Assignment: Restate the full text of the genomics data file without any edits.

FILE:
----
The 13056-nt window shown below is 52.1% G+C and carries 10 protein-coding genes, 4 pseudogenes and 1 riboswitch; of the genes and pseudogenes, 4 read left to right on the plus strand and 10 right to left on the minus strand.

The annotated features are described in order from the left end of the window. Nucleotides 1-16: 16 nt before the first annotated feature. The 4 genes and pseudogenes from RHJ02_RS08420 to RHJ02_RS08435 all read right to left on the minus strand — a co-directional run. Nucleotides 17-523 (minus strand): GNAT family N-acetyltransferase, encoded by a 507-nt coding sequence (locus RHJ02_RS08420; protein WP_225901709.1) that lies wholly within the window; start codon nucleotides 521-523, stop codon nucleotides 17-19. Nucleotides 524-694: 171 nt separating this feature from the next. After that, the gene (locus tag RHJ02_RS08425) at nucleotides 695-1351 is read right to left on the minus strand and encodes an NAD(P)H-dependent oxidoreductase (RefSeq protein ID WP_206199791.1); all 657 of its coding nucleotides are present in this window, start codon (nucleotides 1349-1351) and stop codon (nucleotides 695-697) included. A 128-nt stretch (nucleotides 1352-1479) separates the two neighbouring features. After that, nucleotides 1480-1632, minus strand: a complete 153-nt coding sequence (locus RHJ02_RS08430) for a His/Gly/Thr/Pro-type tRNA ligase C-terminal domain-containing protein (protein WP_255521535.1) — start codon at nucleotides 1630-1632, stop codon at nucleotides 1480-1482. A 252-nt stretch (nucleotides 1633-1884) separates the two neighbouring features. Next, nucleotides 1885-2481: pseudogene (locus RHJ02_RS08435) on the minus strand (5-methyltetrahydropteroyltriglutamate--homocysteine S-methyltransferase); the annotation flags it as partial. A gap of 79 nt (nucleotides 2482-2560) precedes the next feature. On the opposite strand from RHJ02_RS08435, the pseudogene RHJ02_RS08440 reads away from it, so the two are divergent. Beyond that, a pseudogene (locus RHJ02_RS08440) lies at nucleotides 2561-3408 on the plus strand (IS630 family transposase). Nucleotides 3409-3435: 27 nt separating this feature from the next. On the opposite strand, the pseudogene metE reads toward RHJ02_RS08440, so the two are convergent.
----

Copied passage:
The 13056-nt window shown below is 52.1% G+C and carries 10 protein-coding genes, 4 pseudogenes and 1 riboswitch; of the genes and pseudogenes, 4 read left to right on the plus strand and 10 right to left on the minus strand.

The annotated features are described in order from the left end of the window. Nucleotides 1-16: 16 nt before the first annotated feature. The 4 genes and pseudogenes from RHJ02_RS08420 to RHJ02_RS08435 all read right to left on the minus strand — a co-directional run. Nucleotides 17-523 (minus strand): GNAT family N-acetyltransferase, encoded by a 507-nt coding sequence (locus RHJ02_RS08420; protein WP_225901709.1) that lies wholly within the window; start codon nucleotides 521-523, stop codon nucleotides 17-19. Nucleotides 524-694: 171 nt separating this feature from the next. After that, the gene (locus tag RHJ02_RS08425) at nucleotides 695-1351 is read right to left on the minus strand and encodes an NAD(P)H-dependent oxidoreductase (RefSeq protein ID WP_206199791.1); all 657 of its coding nucleotides are present in this window, start codon (nucleotides 1349-1351) and stop codon (nucleotides 695-697) included. A 128-nt stretch (nucleotides 1352-1479) separates the two neighbouring features. After that, nucleotides 1480-1632, minus strand: a complete 153-nt coding sequence (locus RHJ02_RS08430) for a His/Gly/Thr/Pro-type tRNA ligase C-terminal domain-containing protein (protein WP_255521535.1) — start codon at nucleotides 1630-1632, stop codon at nucleotides 1480-1482. A 252-nt stretch (nucleotides 1633-1884) separates the two neighbouring features. Next, nucleotides 1885-2481: pseudogene (locus RHJ02_RS08435) on the minus strand (5-methyltetrahydropteroyltriglutamate--homocysteine S-methyltransferase); the annotation flags it as partial. A gap of 79 nt (nucleotides 2482-2560) precedes the next feature. On the opposite strand from RHJ02_RS08435, the pseudogene RHJ02_RS08440 reads away from it, so the two are divergent. Beyond that, a pseudogene (locus RHJ02_RS08440) lies at nucleotides 2561-3408 on the plus strand (IS630 family transposase). Nucleotides 3409-3435: 27 nt separating this feature from the next. On the opposite strand, the pseudogene metE reads toward RHJ02_RS08440, so the two are convergent.